Everything runs smoothly according to plan. Dirk and I set up the four receivers and transceivers and with the small router case we have set up TSP’s own WiFi network in seconds. All devices are recognised: four transceivers and the control unit of the impact hammer communicate with each other.
Now, briefly instruct the excavator driver and he then drives to the first of 30 impact points. He places the excavator arm, on which the hammer is hanging, just in front of the wall and Dirk makes the hammer move against the wall via his own pneumatic feed cylinder. It is braced against the wall and everyone is curious to see what will happen now.
Dirk gives the strike command on the tablet and the hammer starts hitting the wall. Once, twice, three times … a strike every 10 seconds.
In the end there are eight strikes per position. Done! Move the hammer back, move the excavator arm back and move the excavator 1.2 m further to the next impact point. Move the excavator arm to just before the wall and preload the hammer again.
When the excavator driver had already gained some routine, he and we needed 2.5 minutes per hitting point. Amazing. And so easy!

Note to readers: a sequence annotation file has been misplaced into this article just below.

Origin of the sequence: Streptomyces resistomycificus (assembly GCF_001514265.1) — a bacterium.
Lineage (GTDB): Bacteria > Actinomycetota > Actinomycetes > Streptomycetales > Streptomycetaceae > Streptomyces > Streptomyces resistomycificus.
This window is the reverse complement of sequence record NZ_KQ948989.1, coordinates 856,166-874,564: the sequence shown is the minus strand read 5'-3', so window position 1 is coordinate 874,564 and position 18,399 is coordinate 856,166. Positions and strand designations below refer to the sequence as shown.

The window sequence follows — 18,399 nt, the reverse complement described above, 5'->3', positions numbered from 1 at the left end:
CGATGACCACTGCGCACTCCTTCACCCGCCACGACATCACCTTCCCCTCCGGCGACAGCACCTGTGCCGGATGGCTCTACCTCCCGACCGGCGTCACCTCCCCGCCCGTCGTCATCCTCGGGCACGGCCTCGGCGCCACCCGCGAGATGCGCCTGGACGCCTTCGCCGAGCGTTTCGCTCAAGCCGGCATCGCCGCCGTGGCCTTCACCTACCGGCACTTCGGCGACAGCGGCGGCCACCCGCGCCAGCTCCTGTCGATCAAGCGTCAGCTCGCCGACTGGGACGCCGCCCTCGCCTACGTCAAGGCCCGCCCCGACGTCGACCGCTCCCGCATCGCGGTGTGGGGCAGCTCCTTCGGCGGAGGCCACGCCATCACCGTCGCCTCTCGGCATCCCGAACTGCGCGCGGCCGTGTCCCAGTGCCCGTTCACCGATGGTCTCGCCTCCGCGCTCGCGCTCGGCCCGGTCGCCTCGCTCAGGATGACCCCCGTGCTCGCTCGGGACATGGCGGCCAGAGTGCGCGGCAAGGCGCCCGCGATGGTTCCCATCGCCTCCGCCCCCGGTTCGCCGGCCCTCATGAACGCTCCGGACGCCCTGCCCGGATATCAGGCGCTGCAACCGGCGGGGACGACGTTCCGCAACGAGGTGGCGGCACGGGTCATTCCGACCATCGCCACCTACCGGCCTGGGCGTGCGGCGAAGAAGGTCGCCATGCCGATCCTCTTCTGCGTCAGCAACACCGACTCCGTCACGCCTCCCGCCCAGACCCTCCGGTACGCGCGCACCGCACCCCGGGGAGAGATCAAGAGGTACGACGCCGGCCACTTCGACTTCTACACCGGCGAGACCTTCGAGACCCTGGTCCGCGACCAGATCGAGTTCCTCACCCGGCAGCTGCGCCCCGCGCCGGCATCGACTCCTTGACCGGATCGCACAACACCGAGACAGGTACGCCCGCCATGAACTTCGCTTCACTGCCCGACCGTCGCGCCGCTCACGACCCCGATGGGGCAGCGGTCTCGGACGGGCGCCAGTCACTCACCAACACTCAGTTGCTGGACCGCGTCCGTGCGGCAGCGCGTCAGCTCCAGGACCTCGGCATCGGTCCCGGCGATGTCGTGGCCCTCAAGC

After 2 hours the entire demonstration was completed and the Japanese Oohhh was now joined by our simple Puhh!
Mission successfully completed…. regarding the operation in the tunnel.
Isn't success also measured by the actual result?
What about the prediction range and does the data show a relevant forecast for the tunnelling?
The exploration range of the impact hammer as a seismic source extends more than 100 m ahead of the tunnel face! The favourable geological conditions with good granite, which had a P-wave velocity of 5,140 m/s or 2,970 m/ for the S-wave in the area between the receiver and source points, were certainly also advantageous here. The data show two zones of lowered velocities in the forecast range starting about 45 metres, respectively 73 metres ahead of the face, indicating disturbed or brittle rock. Fortunately, there is no evidence of dewatering in the rock, as the calculated rather low values for the Poisson's ratio near the tunnel profile do not suggest it. However, the tunnel builder should pay attention to the ground conditions that may deteriorate along the next 100 metres due to presence of multi-fracture and weathered zones or clay layers.
Mission successfully completed!